The French subsidiary of McDonald’s recently subsidized and publicized a report that urged the French not to visit fast-food outlets like McDonald’s more than once a week. The report caused a worldwide uproar, and the U.S. parent company professed to be “shocked”!
Is this a bad strategy? Perhaps by being honest (and very different) when talking to their customers, the French subsidiary is building the foundation of a long-term growth strategy…. By acknowledging the downsides of the fast-food experience, prehaps McDonald’s France is reaching a far larger audience than they could ever hope to reach the old way.
What would happen if you told the truth [in your marketing]?
In the spirit of being honest with “customers,” let me tell some truth about Unitarian Universalism:
Contrary to popular belief, when you join a Unitarian Universalist congregation, you cannot “believe anything you want.” You must believe, with all your heart and soul and mind, that love can transform the world. Contrary to popular belief, it is not easy to be a Unitarian Unviersalist. If you are a Unitarian Universalist, you will care deeply about making this world a better place for all persons, to the point where you devote your whole life to that end. Contrary to popular belief, Unitarian Universalism is not a comfortable religion that asks very little of you. Unitarian Universalism requires you to give substantial amounts of your time — like fifteen to twenty hours a week spent in spiritual practice, doing sabbath with your family, participating in worship and small group ministries, reading and study and reflection, using your gifts to help your congregation thrive — and substantial amounts of your money — like twice the amount of money you now spend each year on movies, electronics gadgets, and Starbucks coffee combined. And it will make you happy to give that time and money because your will be transforming the world with love.
You know, if we told these truths about our faith, we would upset some people who are now in our congregations but we would also probably grow like crazy. And thanks, Peter, for getting me all jazzed up about our shared faith.
Link to new series on marketing churches.
For the past several years, I have gone through late October and November obsessed with cranberries. I think it all started 15 years ago, when my partner Carol did the newsletter for the Northeast Organic Farmers Association in Massachusetts, and we were hanging out with Bruce Bickford who at that time managed Hutchins Farm in Concord, Massachusetts, then the largest certified organic farm in the state. Bruce said that he thought it was probably better to eat locally grown conventionally farmed produce, than it was to eat organic produce shipped in from California or some other far away place. That got me started trying to eat food that was in season. And at about that same time, Carol got interested in trying to always eat primarily produce that was in season, because it seemed like that’s what we were meant to do — it somehow didn’t seem right to eat citrus fruit from sunny Florida in the middle of a dark snowy February in New England.
Traditional New England cooking has always paid some attention to the seasons, at least with its use of fruits and vegetables. Cod might be good to eat any time of year, but in New England you eat apples and cider in the fall, squash and potatoes and root vegetables in early winter, parsnips in late winter, fiddleheads and dandelion greens in earliest spring, peas and new potatoes and salmon for the fourth of July, green beans and blueberries in mid-summer, crookneck squash and corn-on-the-cob in the summer, and then back to apples in the fall. And cranberries.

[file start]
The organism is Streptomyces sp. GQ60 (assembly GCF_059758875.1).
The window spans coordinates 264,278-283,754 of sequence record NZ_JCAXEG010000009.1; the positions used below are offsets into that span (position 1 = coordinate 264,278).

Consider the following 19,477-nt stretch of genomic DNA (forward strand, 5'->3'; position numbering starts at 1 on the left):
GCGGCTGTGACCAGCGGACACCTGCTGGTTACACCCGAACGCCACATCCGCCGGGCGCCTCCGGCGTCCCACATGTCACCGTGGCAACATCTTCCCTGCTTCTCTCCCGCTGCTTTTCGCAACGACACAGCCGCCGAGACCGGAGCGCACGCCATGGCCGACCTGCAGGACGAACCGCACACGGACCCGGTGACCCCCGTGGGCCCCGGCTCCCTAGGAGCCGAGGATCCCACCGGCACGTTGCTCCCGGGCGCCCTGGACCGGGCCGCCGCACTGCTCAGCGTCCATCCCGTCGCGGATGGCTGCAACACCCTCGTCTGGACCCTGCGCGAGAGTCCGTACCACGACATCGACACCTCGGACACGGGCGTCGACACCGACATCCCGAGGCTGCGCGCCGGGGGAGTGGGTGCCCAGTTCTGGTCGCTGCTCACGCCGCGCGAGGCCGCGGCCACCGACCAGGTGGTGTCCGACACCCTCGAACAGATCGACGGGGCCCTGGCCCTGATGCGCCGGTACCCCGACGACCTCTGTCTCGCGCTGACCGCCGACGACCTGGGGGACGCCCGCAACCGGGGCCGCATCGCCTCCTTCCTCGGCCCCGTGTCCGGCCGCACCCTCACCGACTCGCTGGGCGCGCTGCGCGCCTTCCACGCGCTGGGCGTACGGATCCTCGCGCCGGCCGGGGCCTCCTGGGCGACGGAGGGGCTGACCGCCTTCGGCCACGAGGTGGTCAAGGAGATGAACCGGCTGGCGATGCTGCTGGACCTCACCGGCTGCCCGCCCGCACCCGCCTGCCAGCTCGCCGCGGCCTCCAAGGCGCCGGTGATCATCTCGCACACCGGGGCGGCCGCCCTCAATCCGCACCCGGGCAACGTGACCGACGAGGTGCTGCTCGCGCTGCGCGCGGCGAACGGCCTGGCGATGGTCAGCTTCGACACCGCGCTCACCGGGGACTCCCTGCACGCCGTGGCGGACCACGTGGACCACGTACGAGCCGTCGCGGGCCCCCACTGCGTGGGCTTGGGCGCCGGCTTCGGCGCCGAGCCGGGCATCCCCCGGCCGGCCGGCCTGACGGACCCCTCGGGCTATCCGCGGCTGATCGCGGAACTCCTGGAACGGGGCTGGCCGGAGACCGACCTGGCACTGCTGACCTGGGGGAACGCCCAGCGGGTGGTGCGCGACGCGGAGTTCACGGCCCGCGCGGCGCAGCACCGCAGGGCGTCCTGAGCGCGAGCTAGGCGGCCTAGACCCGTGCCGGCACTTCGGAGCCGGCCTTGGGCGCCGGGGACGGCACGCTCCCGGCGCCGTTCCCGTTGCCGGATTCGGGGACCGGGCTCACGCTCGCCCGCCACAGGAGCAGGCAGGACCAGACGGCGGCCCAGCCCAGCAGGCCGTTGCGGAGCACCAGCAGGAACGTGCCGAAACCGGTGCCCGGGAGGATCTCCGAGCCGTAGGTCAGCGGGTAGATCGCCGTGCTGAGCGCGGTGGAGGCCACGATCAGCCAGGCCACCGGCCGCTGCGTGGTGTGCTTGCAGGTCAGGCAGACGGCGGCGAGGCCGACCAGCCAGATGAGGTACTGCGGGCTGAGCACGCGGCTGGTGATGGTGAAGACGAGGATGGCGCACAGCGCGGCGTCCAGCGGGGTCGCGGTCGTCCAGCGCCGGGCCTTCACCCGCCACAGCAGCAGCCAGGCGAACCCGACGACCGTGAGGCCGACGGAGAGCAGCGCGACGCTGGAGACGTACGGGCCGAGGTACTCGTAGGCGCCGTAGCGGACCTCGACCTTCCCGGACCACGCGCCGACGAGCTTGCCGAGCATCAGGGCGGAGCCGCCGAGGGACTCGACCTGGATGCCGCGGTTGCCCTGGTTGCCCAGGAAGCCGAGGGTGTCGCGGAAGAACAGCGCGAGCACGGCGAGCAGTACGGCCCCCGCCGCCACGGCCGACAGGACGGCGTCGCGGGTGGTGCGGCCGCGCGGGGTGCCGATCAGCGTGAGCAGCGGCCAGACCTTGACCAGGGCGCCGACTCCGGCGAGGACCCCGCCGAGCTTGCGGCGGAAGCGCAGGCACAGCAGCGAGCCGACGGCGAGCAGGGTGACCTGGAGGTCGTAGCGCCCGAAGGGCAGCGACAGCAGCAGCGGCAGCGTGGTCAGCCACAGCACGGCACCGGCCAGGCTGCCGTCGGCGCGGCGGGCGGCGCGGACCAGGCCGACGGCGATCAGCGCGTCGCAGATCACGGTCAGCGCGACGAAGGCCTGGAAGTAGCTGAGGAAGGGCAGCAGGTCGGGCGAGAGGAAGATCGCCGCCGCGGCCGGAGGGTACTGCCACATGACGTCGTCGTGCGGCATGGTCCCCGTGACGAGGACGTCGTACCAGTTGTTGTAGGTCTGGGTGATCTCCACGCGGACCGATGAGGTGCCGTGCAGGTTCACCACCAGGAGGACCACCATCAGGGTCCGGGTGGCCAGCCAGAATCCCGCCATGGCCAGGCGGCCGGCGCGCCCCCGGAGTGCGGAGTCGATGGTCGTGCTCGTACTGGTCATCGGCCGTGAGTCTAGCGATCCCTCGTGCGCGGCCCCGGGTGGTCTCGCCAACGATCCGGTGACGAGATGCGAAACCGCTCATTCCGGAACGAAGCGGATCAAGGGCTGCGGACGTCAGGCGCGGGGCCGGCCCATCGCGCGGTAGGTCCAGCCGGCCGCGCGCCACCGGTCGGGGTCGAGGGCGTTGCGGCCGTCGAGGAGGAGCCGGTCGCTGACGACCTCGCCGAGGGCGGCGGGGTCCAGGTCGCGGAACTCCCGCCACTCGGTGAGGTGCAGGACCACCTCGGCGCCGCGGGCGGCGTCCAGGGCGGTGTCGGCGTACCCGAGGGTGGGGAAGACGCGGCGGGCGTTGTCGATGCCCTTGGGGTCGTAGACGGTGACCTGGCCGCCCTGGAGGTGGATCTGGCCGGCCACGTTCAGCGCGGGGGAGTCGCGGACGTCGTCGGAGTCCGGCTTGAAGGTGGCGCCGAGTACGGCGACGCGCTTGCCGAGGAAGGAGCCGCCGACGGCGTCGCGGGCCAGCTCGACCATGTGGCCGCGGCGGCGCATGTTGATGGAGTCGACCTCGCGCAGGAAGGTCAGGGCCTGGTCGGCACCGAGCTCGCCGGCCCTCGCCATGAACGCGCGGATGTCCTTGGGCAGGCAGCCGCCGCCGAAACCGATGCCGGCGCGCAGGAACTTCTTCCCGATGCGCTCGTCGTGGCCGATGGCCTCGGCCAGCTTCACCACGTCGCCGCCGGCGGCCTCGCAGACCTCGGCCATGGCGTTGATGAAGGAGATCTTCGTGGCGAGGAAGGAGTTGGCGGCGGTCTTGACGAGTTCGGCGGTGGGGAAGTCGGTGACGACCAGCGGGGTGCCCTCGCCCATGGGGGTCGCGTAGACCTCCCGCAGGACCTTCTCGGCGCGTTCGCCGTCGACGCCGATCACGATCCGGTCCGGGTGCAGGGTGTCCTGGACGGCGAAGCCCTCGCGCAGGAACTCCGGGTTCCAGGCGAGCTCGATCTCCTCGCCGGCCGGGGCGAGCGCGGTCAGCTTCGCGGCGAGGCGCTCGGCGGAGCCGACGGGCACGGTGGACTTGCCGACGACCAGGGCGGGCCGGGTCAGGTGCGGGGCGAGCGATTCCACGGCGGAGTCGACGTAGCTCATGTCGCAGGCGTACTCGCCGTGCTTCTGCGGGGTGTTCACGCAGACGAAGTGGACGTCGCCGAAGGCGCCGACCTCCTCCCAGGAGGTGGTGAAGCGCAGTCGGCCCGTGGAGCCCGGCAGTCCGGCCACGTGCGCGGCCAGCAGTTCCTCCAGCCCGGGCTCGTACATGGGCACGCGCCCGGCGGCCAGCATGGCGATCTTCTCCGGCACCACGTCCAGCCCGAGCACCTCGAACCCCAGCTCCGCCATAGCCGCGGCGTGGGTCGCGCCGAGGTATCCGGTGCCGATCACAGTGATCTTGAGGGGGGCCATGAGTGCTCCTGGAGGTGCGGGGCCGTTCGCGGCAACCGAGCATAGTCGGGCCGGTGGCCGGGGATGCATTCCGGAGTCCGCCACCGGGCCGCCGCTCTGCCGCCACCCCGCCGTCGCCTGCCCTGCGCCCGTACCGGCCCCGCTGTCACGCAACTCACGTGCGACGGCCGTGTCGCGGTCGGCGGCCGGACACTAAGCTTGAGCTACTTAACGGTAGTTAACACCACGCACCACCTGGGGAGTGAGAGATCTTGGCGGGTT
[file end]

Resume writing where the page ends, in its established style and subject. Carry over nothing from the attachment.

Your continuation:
When cranberries first appear in the grocery store in October, somehow my whole being is ready to be obsessed by them. I’m ready for their deep red color, so red it’s almost black at times, like the leaves on certain October Red Maples, or on the Red Oaks in early November. I’m ready for the tart burst of flavor you get when you crunch them between your teeth, for I like best to eat them raw. The first time I found cranberries growing wild, I saw a spark of red at the edge of a swampy area, and I bent down to see what it was, that little bit of red caught in a tangle of leafless twigs and stems: a cranberry. I picked it and ate it right there, and it brightened up a dark November afternoon, and I ate another and another, all of the few I could find.
So I’ve taken to eating lots of cranberries mixed in granola in the morning, and even a small handful as a mid-day snack now and then. Sometimes when you eat them plain they’re so tart they kind of take you by surprise and pucker up your mouth and catch your breath, just a little, but I even like that. When the days are quickly getting shorter, and the sun keeps getting lower in the horizon, that burst of tartness is like seeing the burst of a last red tree in the setting sun on an otherwise gray leafless hillside. It gets you in your heart, and you might even gasp a little with the stark tart beauty of it.
For about two months, I crave and eat cranberries. They’re exactly the right food for this time of year, in this place. Fresh cranberries will probably disappear from the grocery store by early December, but that’s OK because by then I will be tired of them, and will have moved on to the soft boiled comforts of root vegetables: rutabaga, potato, kohlrabi, celery root, carrot.